Massachusetts Heights, with its silent wooded hillsides and flowing brooks, is a velvet pocket of countryside tucked against the granite heart of downtown Washington.

The Heights, lives up to its name: the average real estate assessment the city sent to residents last week exceeded $200,000, a District of Columbia record. Moreover, the average house there sold last year for about $350,000, making the Heights the most expensive neighborhood in Washington.

But, Massachusetts Heights is the sort of neighborhood where if you have to ask how much it costs, you can't afford it. Still, the new tax assessments are causing a noticeable rise in some residents' eyebrows.

"The suburbs are looking better all the time," said Linda Laganas, wife of restaurant owner Peter Laganas. Fifteen years ago, the Laganases paid $54,000 for their roomy three bedroom home on a corner lot on Cleveland Avenue and put an equal amount into remodeling, she said. Now it might be assessed at double that or more.

The Laganases' daughter, Christa, 10, on her way to a ballet lesson, said that she is definitely encouraging her parents to move to the suburbs. Except for a couple of friends at the Australian Embassy across the street, she said, there are virtually no playmates her age around.

"It's not necessarily a question of whether you are wealthy enough to afford the rising taxes," Mrs. Lagunas said. "For a lot of people, it's the principle of the thing."

A number of longtime residents who settled in the Heights when the neighborhood was still literally way out of town are now on fixed retirement incomes and find the costs of inflated affluence more troublesome. "I just cant afford to keep this big old place in any kind of condition, much less pay these taxes," said a widow who has lived on Garfield Avenue for three decades. "It's very sad, but I may have to get a condominium."

At many addresses, however, Massachusetts Heights harbors a world where, during the day, uniformed chauffeurs, gardeners or maids answer the door bells; a world of authentic oriental rugs, pre-Columbian pots, guard dogs, guard fences and guards.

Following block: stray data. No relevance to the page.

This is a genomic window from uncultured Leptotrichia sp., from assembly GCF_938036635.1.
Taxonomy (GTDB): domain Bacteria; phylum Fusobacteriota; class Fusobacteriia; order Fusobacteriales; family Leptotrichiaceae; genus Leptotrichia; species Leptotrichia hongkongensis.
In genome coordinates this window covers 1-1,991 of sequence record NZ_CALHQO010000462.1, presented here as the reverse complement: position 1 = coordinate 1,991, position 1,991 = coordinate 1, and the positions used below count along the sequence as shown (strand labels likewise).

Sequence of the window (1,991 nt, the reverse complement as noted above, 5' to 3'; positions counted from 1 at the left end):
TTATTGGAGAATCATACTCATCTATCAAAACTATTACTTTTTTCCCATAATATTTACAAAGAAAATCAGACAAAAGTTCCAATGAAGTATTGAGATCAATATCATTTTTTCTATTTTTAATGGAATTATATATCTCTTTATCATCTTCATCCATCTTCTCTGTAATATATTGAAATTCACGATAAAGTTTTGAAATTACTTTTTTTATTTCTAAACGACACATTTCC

Diplomats, lawyers, doctors, members of Congress, retired military officers, realtors, newspaper executives -- a "nice democratic mix" -- are among those who call the neighborhood home, neighbors say. Some residents divide their time among a home here and two or three others scattered around the world.

One estate in the area would sell for almost $2 million today, according to real estate experts, and another recently sold for $700,000.

Many of the homes were built before the Depression by the colorful English immigrant Harry Wardman, "builder of homes for gentle folk," according to real estate broker Sheila Sansoucy.

Once known as the "colossus" of Washington real estate. Wardman had a penchant for an elegance that he once described in an ad as "uncompromisingly exclusive."

The ranks of hillside mansions are the view the vice presidentsees from the front windows of his official estate on Massachusetts Avenue on the fringes of Embassy Row. Some of the fortress-like homes are so imposing that they might be mistaken for embassies.

One such brick bastion overlooking a swath of graceful trees and open space belongs to the president of a Washington construction company, whose chauffeur, Nutley Hewitt, answered the door. Hewitt estimated the house has "probably 15 rooms, counting dressing rooms, plus a lot of hallways."

The owner of the house, reached later by phone, said he had bought the lot in 1961, 15 years before he built the house. He likes the neighborhood "because it's so convenient." He asked that he not be named because he feared publicity might encourage a burglary of the house.

Some residents, of course, have a vested interest in continuing inflation. "We had no illusions. Foreseeing inflation made it possible for us to afford this house," said sculptor Alfredo Halegua who, with his wife, is remodeling a 19-room mansion on 30th Street NW, set on the summit of a wooded park. "The house payments stay the same, and become easier to afford."

In any case, there aren't enough mansions to satisfy the demand, real estate specialists report.

"Montgomery taxes still outstrip us, proportionately, said realtor Etta Richwine, who lives in Massachusetts Heights.

"We can sell these homes without advertising; we have waiting lists for them," said Sansoucy, a broker for CBS Realty. "Today, $250,000 is nothing." CAPTION: Picture, One home in Massachusetts Heights where prices can start at $350,000 and assessments average $200,000. By Gerald Martineau -- The Washington Post; Map, no caption, By Richard Furno -- The Washington Post